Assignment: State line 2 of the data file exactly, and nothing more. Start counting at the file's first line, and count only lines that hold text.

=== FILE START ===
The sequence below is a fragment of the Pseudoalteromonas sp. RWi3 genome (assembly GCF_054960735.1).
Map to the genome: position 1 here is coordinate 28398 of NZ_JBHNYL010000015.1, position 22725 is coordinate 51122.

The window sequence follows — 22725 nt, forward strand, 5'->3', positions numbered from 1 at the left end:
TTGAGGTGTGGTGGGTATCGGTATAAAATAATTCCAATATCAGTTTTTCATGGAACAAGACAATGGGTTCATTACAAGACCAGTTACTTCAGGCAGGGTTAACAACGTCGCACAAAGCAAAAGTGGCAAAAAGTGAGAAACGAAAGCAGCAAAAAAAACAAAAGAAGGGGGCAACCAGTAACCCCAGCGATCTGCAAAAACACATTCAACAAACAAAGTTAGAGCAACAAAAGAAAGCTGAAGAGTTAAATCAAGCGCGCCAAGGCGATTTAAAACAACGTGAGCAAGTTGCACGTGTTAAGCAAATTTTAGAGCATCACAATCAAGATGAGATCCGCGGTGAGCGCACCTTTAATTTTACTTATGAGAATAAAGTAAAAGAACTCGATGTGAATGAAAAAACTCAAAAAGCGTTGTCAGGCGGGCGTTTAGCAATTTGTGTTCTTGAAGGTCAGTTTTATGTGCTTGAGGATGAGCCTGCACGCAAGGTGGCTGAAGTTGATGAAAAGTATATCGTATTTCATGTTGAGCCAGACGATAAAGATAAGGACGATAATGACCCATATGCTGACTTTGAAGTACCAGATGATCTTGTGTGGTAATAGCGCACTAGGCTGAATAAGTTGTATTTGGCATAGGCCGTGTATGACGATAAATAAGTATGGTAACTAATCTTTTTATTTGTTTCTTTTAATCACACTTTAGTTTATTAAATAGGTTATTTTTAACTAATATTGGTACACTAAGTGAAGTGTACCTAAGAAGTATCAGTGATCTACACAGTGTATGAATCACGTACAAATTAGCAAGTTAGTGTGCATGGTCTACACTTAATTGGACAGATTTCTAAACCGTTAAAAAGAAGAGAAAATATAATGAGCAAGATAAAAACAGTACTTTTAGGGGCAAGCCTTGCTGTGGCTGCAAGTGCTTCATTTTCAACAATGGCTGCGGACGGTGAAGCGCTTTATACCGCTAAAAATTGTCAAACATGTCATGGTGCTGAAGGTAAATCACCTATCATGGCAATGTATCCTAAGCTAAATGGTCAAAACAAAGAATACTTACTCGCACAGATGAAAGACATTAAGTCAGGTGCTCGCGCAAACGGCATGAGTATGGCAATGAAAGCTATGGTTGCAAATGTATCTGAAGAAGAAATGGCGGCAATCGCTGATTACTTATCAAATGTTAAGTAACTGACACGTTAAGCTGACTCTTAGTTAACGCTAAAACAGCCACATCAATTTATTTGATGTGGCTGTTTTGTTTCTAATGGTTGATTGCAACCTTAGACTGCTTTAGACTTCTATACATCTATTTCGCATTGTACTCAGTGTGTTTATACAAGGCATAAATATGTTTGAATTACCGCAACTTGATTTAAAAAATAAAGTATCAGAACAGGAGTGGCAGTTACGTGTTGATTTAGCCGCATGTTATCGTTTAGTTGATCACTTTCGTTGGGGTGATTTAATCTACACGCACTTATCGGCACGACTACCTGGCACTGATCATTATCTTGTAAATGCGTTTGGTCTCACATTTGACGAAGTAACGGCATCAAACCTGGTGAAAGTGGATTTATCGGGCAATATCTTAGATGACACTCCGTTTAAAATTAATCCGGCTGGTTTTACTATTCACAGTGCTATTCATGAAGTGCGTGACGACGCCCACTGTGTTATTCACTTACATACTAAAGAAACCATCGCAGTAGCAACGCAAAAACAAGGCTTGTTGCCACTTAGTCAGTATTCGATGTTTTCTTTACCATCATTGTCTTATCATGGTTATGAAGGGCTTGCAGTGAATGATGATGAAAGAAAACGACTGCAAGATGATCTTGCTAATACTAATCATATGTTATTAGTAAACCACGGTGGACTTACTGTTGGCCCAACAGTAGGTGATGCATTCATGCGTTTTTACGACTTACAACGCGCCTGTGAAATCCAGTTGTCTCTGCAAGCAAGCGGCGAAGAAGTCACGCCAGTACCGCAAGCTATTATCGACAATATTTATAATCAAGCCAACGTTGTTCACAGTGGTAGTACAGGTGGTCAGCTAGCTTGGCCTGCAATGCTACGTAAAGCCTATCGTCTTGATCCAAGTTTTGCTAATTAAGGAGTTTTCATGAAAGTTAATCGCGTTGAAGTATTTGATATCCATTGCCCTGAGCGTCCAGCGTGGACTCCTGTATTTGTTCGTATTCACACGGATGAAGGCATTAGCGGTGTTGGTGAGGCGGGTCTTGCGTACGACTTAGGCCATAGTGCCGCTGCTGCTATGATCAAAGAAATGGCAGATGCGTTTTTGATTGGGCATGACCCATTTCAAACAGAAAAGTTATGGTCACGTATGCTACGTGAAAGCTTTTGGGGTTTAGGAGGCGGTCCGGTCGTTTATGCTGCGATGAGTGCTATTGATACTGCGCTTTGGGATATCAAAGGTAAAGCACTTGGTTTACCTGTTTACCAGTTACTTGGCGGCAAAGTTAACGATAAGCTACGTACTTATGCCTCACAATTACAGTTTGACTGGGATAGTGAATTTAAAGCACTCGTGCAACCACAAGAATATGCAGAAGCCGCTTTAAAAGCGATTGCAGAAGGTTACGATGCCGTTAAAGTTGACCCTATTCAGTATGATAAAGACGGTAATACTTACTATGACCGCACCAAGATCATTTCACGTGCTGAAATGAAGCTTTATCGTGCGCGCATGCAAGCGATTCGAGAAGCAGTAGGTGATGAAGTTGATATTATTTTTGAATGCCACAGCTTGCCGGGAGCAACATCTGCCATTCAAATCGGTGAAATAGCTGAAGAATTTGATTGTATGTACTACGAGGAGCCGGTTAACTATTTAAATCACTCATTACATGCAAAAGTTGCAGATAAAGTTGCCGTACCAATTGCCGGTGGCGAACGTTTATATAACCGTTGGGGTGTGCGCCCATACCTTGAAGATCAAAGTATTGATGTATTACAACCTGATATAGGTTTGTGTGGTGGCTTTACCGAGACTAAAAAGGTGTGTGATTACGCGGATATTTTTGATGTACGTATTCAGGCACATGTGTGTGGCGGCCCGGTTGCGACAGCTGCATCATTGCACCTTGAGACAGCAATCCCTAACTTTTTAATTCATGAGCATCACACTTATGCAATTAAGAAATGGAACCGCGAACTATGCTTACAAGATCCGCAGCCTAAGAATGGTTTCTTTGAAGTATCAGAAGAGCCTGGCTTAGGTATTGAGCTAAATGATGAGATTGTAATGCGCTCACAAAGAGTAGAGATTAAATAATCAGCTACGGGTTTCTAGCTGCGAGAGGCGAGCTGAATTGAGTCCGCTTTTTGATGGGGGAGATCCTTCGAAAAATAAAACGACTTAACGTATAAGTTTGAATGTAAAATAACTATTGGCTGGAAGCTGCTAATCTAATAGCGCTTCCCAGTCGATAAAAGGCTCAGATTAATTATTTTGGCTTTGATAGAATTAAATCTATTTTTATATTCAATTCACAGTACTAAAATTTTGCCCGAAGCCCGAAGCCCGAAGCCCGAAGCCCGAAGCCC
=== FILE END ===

Map to the genome: position 1 here is coordinate 28398 of NZ_JBHNYL010000015.1, position 22725 is coordinate 51122.